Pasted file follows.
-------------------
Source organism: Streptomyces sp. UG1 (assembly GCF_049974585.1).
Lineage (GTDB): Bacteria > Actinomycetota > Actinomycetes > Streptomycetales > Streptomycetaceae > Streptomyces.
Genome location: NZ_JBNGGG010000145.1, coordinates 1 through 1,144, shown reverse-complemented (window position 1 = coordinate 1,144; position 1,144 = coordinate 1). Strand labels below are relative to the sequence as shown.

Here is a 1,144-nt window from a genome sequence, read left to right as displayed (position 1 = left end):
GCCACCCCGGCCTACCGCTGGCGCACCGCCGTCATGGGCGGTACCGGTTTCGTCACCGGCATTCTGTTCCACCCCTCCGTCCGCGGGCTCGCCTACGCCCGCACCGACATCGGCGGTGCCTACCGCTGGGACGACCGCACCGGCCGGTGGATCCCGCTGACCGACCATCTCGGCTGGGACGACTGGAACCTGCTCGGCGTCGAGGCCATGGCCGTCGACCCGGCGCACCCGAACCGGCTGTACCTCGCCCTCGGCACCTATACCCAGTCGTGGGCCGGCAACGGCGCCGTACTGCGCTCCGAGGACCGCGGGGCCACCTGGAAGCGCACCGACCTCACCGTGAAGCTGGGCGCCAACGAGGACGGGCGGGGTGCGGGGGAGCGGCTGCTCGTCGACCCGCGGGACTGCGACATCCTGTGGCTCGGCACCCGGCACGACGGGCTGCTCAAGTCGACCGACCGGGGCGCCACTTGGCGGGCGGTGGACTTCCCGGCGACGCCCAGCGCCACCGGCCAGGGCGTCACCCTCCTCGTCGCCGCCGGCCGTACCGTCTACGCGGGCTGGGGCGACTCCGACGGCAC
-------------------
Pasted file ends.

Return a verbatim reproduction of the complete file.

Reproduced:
Source organism: Streptomyces sp. UG1 (assembly GCF_049974585.1).
Lineage (GTDB): Bacteria > Actinomycetota > Actinomycetes > Streptomycetales > Streptomycetaceae > Streptomyces.
Genome location: NZ_JBNGGG010000145.1, coordinates 1 through 1,144, shown reverse-complemented (window position 1 = coordinate 1,144; position 1,144 = coordinate 1). Strand labels below are relative to the sequence as shown.

Here is a 1,144-nt window from a genome sequence, read left to right as displayed (position 1 = left end):
GCCACCCCGGCCTACCGCTGGCGCACCGCCGTCATGGGCGGTACCGGTTTCGTCACCGGCATTCTGTTCCACCCCTCCGTCCGCGGGCTCGCCTACGCCCGCACCGACATCGGCGGTGCCTACCGCTGGGACGACCGCACCGGCCGGTGGATCCCGCTGACCGACCATCTCGGCTGGGACGACTGGAACCTGCTCGGCGTCGAGGCCATGGCCGTCGACCCGGCGCACCCGAACCGGCTGTACCTCGCCCTCGGCACCTATACCCAGTCGTGGGCCGGCAACGGCGCCGTACTGCGCTCCGAGGACCGCGGGGCCACCTGGAAGCGCACCGACCTCACCGTGAAGCTGGGCGCCAACGAGGACGGGCGGGGTGCGGGGGAGCGGCTGCTCGTCGACCCGCGGGACTGCGACATCCTGTGGCTCGGCACCCGGCACGACGGGCTGCTCAAGTCGACCGACCGGGGCGCCACTTGGCGGGCGGTGGACTTCCCGGCGACGCCCAGCGCCACCGGCCAGGGCGTCACCCTCCTCGTCGCCGCCGGCCGTACCGTCTACGCGGGCTGGGGCGACTCCGACGGCAC